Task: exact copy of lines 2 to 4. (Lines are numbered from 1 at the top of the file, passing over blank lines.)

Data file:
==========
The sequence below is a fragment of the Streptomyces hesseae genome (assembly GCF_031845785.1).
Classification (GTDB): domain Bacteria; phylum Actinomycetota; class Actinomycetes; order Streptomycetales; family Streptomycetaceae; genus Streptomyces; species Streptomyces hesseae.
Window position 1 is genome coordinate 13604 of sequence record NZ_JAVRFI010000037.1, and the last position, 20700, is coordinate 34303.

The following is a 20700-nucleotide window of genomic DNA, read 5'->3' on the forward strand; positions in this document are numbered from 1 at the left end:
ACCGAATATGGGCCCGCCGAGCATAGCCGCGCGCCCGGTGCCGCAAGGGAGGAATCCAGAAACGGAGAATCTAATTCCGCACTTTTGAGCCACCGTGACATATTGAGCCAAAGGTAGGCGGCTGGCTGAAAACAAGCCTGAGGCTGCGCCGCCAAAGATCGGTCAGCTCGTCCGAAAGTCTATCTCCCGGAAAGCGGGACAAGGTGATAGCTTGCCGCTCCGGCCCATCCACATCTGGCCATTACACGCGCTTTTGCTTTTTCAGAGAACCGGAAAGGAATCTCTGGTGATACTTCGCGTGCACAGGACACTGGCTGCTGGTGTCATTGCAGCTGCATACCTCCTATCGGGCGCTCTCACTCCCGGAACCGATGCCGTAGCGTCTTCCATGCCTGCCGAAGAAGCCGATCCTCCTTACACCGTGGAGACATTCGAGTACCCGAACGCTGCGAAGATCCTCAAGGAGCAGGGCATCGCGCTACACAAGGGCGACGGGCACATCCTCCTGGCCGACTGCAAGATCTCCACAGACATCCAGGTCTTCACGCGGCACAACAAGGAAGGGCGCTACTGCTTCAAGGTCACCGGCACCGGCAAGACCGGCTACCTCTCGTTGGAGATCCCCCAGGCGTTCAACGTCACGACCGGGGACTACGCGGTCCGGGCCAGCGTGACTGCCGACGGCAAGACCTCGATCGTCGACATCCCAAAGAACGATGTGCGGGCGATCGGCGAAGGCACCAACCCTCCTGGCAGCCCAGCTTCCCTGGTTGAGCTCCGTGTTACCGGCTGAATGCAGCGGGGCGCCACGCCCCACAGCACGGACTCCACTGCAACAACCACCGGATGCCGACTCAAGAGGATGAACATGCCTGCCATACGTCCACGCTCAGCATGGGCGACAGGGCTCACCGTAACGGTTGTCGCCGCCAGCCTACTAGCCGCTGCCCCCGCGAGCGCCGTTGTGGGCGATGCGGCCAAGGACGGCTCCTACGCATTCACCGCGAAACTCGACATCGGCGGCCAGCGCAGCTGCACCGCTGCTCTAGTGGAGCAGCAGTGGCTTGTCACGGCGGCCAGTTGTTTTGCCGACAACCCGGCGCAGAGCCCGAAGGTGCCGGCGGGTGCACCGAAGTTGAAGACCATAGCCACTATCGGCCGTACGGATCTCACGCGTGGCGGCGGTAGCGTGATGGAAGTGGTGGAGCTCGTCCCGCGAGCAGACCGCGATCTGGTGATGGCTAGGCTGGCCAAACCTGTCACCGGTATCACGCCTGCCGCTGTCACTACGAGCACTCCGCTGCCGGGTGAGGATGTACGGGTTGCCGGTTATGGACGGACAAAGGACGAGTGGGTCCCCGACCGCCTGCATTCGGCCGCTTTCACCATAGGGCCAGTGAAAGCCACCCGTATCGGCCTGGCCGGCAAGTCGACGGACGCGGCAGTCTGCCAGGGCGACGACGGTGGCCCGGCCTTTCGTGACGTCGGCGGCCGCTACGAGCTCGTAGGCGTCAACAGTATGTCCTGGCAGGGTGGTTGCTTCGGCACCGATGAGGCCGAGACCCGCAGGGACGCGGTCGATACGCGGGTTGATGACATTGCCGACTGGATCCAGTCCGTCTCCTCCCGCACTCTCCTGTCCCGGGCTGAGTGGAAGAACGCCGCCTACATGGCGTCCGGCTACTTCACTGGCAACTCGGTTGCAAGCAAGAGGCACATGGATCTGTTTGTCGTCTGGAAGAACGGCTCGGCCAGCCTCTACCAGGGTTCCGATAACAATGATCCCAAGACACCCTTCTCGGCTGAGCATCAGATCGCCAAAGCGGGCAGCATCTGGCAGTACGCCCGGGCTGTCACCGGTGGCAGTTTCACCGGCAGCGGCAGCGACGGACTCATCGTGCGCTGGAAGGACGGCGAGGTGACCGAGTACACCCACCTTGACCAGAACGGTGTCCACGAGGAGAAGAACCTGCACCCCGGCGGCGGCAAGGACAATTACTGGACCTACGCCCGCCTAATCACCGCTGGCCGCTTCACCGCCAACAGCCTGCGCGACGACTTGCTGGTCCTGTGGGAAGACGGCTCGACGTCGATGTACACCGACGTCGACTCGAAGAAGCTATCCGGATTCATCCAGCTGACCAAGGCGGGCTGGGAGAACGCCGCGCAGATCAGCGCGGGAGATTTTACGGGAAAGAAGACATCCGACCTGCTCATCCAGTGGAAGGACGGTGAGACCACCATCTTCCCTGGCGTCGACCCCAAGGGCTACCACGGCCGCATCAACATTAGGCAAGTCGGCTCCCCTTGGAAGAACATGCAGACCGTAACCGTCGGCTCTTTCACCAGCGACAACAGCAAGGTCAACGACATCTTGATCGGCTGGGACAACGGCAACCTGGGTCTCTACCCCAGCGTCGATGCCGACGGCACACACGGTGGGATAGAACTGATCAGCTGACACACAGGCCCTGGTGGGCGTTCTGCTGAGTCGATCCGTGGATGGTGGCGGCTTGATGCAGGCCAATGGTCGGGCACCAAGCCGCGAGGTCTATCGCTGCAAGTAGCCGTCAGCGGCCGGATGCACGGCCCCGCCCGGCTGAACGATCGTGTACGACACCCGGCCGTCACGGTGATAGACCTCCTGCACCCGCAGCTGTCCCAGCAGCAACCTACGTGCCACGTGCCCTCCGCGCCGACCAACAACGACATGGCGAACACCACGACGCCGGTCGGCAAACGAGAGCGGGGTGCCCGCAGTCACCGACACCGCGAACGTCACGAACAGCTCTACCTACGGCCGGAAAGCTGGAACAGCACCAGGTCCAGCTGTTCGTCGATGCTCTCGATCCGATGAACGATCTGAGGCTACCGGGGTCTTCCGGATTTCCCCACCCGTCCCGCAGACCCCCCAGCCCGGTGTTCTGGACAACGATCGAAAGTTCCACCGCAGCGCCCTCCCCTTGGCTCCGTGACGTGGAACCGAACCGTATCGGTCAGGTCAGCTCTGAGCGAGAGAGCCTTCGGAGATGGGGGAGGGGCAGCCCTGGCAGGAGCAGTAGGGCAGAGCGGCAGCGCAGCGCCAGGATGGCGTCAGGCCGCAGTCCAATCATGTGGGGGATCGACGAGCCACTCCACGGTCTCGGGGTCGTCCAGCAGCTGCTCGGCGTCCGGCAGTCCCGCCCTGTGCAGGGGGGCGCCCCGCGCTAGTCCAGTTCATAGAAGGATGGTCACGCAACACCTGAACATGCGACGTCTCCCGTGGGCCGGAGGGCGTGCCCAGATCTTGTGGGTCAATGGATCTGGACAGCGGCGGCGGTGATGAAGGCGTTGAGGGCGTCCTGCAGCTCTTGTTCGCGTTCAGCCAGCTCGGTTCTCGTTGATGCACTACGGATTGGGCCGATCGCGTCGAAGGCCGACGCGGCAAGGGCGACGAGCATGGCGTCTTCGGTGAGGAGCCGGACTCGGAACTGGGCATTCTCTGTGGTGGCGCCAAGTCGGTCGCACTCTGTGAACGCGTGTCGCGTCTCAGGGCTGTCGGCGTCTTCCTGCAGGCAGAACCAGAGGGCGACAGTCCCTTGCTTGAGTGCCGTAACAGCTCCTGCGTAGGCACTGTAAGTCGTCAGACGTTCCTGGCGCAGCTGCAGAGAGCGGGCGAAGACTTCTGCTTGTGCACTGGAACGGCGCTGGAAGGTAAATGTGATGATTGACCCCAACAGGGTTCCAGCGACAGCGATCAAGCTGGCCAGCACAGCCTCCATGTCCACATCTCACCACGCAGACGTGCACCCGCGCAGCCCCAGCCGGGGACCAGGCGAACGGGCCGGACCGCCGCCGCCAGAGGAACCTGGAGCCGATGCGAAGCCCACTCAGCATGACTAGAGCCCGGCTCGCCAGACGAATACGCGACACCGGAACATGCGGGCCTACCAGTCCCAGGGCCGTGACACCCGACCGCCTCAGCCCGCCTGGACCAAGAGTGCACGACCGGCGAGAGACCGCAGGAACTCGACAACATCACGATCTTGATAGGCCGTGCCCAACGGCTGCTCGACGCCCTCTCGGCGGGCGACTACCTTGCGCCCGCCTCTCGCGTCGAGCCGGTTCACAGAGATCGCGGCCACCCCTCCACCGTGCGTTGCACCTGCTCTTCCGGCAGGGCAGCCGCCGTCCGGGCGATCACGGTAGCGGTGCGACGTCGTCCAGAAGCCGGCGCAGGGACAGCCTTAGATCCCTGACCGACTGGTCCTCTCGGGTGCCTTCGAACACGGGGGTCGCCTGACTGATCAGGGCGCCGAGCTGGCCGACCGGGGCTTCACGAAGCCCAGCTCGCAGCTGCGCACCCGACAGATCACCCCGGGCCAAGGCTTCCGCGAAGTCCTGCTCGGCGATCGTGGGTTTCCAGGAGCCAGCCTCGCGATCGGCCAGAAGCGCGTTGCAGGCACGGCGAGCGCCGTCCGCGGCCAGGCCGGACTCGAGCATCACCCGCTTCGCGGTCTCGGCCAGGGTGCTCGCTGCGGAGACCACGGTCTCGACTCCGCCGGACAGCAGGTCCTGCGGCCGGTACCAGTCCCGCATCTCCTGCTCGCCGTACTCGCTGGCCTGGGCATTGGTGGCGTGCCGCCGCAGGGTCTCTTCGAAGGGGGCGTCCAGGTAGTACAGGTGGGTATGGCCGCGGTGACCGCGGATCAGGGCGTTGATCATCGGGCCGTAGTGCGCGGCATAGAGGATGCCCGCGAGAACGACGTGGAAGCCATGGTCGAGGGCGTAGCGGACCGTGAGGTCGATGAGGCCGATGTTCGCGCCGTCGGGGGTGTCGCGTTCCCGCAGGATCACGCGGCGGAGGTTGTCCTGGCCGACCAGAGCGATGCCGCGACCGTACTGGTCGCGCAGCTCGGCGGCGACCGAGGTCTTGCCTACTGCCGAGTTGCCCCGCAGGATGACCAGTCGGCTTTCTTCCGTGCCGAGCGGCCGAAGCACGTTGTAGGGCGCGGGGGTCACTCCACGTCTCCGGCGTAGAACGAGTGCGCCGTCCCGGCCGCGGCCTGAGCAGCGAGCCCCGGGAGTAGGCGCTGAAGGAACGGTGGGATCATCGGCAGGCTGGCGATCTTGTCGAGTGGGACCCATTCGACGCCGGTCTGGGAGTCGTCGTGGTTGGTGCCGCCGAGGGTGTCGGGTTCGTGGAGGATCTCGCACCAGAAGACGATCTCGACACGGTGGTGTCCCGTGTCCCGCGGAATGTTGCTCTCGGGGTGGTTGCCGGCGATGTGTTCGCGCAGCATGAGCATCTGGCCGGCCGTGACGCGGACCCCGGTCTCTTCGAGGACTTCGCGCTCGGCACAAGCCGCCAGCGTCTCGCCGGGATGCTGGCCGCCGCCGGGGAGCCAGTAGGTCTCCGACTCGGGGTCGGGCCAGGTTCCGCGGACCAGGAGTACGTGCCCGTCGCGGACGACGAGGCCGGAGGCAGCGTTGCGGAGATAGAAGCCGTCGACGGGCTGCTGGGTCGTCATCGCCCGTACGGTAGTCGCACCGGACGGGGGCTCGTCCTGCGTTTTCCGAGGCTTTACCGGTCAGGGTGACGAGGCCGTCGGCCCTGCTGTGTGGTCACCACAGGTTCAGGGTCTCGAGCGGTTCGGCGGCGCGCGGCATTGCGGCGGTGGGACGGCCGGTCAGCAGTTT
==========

Classification (GTDB): domain Bacteria; phylum Actinomycetota; class Actinomycetes; order Streptomycetales; family Streptomycetaceae; genus Streptomyces; species Streptomyces hesseae.
Window position 1 is genome coordinate 13604 of sequence record NZ_JAVRFI010000037.1, and the last position, 20700, is coordinate 34303.

The following is a 20700-nucleotide window of genomic DNA, read 5'->3' on the forward strand; positions in this document are numbered from 1 at the left end: